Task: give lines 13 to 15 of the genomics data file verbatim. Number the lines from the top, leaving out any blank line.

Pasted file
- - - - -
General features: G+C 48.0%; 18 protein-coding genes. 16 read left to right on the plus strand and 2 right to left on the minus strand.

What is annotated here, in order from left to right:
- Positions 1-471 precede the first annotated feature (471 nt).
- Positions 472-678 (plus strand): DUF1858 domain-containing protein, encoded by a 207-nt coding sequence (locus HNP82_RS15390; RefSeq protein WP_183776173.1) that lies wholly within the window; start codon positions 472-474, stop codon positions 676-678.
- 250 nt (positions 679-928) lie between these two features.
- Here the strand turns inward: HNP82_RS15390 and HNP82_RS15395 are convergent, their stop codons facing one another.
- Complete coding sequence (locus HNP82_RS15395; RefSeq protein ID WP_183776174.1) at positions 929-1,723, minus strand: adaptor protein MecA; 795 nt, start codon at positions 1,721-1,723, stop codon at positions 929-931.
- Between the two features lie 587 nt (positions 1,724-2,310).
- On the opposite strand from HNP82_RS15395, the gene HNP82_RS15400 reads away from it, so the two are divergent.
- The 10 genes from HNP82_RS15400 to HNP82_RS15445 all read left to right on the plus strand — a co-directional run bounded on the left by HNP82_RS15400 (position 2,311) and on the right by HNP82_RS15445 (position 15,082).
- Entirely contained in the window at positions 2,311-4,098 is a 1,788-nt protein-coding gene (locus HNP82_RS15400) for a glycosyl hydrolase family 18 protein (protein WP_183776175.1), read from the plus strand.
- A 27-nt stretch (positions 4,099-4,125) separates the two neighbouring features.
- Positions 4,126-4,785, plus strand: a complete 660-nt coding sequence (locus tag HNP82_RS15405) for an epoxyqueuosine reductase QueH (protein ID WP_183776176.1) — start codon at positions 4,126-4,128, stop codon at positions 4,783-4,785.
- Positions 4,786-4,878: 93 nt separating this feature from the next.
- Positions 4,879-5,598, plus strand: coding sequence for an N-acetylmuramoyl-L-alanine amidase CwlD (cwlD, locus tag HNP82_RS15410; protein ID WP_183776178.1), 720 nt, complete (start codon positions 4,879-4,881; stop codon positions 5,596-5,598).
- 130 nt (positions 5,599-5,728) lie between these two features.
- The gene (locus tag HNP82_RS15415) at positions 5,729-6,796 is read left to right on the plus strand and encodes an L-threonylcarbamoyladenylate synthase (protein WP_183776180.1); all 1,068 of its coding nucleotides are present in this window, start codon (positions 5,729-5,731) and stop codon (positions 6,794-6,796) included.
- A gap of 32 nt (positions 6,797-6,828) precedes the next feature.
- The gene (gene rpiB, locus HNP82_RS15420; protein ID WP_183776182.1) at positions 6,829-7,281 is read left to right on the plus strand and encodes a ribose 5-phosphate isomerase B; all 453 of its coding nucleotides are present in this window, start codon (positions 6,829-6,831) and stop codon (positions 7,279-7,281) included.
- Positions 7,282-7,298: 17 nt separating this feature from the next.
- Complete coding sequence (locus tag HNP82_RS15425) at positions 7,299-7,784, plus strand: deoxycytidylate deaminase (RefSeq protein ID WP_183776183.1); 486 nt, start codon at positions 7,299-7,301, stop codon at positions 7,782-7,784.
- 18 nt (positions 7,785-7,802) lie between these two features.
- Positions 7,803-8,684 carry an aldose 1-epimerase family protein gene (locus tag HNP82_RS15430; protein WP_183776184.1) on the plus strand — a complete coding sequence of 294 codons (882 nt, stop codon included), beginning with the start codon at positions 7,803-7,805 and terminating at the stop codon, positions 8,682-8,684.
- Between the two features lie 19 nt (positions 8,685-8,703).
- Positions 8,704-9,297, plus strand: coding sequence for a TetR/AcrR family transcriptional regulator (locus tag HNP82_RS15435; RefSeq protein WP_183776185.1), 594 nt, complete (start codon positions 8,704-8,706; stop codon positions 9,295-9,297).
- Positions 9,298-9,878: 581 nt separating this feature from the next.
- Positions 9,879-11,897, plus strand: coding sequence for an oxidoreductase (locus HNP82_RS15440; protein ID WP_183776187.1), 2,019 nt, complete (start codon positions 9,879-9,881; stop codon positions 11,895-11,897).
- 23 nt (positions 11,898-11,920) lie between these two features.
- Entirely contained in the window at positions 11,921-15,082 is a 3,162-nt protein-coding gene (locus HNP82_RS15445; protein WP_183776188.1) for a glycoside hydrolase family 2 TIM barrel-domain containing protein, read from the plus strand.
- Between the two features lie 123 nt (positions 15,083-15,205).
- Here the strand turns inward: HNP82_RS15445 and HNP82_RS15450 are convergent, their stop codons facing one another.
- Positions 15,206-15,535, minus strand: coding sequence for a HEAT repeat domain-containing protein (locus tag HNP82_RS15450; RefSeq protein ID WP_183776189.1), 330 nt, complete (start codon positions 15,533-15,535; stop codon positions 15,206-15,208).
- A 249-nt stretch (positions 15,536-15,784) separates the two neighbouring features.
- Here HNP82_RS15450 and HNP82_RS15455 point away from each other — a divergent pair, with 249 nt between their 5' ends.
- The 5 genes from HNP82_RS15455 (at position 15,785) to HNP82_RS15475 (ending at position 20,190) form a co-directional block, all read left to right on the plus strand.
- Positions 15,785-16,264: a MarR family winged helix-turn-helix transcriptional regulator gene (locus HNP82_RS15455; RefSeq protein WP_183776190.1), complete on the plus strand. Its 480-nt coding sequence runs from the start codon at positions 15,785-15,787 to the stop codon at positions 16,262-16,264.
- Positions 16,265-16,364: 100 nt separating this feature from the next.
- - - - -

- Positions 4,126-4,785, plus strand: a complete 660-nt coding sequence (locus tag HNP82_RS15405) for an epoxyqueuosine reductase QueH (protein ID WP_183776176.1) — start codon at positions 4,126-4,128, stop codon at positions 4,783-4,785.
- Positions 4,786-4,878: 93 nt separating this feature from the next.
- Positions 4,879-5,598, plus strand: coding sequence for an N-acetylmuramoyl-L-alanine amidase CwlD (cwlD, locus tag HNP82_RS15410; protein ID WP_183776178.1), 720 nt, complete (start codon positions 4,879-4,881; stop codon positions 5,596-5,598).